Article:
Geologists use radiometric dating to estimate how long ago rocks formed, and to infer the ages of fossils contained within those rocks.
Radioactive elements decay
The universe is full of naturally occurring radioactive elements. Radioactive atoms are inherently unstable; over time, radioactive “parent atoms” decay into stable “daughter atoms.”
When molten rock cools, forming what are called igneous rocks, radioactive atoms are trapped inside. Afterwards, they decay at a predictable rate. By measuring the quantity of unstable atoms left in a rock and comparing it to the quantity of stable daughter atoms in the rock, scientists can estimate the amount of time that has passed since that rock formed.
Bracketing the fossils
Fossils are generally found in sedimentary rock — not igneous rock. Sedimentary rocks can be dated using radioactive carbon, but because carbon decays relatively quickly, this only works for rocks younger than about 50 thousand years.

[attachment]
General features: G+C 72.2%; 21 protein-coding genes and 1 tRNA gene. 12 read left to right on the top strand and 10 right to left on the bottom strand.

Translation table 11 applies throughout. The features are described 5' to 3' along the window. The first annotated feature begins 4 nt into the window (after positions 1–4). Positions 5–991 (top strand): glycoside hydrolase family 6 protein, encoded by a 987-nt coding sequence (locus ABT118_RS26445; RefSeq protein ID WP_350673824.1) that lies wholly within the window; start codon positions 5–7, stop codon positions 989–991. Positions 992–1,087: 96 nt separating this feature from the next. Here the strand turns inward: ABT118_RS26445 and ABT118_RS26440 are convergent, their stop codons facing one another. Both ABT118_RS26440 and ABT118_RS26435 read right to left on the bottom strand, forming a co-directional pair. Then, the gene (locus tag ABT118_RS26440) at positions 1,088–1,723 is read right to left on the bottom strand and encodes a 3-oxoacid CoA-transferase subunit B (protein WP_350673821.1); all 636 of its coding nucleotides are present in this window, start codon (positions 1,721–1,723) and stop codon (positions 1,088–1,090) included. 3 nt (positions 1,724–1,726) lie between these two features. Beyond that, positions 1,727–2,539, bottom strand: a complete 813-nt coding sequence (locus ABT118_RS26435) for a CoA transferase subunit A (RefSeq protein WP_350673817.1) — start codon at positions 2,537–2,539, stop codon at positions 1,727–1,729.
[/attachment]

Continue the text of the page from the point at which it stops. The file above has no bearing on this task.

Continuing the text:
So in order to date most older fossils, scientists look for layers of igneous rock or volcanic ash above and below the fossil. Scientists date igneous rock using elements that are slow to decay, such as uranium and potassium. By dating these surrounding layers, they can figure out the youngest and oldest that the fossil might be; this is known as “bracketing” the age of the sedimentary layer in which the fossils occur.
Teach your students about absolute dating: Determining age of rocks and fossils, a classroom activity for grades 9-12.
Find additional lessons, activities, videos, and articles that focus on relative and absolute dating.